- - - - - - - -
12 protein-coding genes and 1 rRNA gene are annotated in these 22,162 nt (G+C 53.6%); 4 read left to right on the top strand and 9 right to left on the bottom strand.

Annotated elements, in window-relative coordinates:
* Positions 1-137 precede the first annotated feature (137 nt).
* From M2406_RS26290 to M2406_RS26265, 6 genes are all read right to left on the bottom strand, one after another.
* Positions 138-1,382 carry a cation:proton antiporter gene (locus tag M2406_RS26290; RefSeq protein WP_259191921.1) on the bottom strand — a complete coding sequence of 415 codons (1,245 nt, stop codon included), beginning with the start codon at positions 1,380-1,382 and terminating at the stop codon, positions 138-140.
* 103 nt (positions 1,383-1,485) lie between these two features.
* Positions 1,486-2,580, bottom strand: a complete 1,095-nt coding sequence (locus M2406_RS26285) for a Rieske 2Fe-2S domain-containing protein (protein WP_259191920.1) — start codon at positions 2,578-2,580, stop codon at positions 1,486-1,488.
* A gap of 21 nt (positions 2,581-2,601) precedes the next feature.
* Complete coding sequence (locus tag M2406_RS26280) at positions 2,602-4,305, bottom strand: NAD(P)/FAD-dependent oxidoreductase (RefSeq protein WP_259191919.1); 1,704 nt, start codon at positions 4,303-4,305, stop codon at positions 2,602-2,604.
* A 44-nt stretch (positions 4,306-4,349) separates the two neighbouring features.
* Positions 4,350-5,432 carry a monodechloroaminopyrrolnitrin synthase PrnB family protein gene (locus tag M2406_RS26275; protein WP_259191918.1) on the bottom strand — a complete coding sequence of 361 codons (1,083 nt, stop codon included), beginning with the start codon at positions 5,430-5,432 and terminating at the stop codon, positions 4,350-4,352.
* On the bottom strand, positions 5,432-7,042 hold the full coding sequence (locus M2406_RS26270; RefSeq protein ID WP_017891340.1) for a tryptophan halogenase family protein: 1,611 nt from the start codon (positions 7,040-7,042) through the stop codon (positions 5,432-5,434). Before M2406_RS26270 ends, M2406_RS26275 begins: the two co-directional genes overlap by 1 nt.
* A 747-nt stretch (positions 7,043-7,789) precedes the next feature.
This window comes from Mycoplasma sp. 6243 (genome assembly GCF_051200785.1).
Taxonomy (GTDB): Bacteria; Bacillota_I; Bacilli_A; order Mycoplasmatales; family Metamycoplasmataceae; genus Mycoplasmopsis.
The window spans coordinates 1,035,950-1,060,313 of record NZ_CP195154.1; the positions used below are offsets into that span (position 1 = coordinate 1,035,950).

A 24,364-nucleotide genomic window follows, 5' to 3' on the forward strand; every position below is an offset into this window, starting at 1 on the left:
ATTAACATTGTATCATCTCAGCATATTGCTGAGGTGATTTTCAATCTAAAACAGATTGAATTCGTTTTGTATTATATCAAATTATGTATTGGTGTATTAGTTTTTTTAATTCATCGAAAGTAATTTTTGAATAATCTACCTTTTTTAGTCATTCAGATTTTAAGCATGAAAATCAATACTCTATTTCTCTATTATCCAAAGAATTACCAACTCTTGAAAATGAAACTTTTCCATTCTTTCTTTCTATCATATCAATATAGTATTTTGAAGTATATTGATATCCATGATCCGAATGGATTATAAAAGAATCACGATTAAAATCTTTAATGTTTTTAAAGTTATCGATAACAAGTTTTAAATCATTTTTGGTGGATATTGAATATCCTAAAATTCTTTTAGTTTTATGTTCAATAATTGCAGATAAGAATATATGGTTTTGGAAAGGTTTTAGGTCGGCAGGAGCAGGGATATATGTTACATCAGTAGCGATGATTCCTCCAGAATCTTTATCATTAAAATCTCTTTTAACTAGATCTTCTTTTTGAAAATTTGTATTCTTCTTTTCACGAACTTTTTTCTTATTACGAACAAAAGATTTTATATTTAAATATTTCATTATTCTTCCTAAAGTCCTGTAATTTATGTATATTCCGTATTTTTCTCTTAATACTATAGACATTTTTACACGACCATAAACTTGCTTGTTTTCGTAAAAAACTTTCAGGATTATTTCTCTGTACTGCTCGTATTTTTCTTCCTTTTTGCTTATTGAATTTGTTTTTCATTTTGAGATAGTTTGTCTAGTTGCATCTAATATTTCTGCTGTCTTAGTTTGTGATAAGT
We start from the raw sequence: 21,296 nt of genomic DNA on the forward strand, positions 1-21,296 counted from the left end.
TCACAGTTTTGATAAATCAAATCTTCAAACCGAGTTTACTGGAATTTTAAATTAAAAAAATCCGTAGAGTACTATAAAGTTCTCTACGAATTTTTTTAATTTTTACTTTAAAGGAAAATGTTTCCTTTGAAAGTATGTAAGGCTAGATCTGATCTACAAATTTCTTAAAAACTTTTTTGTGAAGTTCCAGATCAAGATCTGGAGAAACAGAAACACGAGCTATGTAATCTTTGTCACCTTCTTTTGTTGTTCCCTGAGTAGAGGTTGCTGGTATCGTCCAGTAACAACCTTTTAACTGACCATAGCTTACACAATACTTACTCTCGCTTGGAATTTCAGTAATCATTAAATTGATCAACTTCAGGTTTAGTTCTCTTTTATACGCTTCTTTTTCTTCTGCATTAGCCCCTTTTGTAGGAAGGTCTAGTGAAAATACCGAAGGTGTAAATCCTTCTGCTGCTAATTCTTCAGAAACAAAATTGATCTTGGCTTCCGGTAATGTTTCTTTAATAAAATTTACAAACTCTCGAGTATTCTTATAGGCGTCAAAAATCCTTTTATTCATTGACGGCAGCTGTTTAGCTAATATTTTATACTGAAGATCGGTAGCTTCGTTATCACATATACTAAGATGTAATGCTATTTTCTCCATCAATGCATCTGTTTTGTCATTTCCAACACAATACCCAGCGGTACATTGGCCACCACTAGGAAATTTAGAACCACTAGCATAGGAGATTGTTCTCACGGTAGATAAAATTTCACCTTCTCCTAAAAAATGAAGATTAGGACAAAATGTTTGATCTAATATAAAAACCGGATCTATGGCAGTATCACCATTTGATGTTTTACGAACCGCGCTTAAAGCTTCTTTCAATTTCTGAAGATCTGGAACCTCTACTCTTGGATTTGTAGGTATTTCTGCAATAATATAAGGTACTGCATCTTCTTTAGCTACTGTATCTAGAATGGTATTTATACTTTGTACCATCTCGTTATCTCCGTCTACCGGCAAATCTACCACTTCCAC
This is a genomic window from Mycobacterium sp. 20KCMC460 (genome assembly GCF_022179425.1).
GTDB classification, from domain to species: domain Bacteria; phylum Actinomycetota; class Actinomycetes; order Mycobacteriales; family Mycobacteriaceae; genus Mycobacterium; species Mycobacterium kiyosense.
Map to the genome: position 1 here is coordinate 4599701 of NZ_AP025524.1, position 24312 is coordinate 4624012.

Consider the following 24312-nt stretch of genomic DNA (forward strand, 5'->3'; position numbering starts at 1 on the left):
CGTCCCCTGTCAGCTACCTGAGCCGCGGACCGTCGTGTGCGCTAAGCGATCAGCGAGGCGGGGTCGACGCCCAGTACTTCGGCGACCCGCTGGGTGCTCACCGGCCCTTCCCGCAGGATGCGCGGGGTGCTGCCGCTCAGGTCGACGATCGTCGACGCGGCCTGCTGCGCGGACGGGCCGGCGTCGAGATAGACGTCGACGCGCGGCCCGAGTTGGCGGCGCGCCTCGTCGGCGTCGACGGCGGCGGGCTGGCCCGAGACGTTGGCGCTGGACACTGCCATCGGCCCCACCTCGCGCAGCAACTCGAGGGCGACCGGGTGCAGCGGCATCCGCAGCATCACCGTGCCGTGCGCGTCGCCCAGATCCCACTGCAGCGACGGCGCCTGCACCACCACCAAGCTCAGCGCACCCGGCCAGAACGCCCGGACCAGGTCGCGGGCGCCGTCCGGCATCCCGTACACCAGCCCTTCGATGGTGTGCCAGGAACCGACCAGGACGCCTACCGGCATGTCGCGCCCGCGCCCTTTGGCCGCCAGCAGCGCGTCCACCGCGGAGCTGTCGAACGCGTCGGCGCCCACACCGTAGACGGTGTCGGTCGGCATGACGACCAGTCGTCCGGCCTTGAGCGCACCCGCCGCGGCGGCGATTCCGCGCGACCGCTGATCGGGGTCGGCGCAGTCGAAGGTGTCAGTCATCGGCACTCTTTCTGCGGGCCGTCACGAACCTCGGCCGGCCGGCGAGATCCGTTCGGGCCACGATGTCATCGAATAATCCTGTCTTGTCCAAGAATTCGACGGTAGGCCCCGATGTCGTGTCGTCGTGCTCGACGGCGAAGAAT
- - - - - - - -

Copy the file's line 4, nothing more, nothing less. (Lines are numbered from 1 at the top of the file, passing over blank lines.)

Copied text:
* From M2406_RS26290 to M2406_RS26265, 6 genes are all read right to left on the bottom strand, one after another.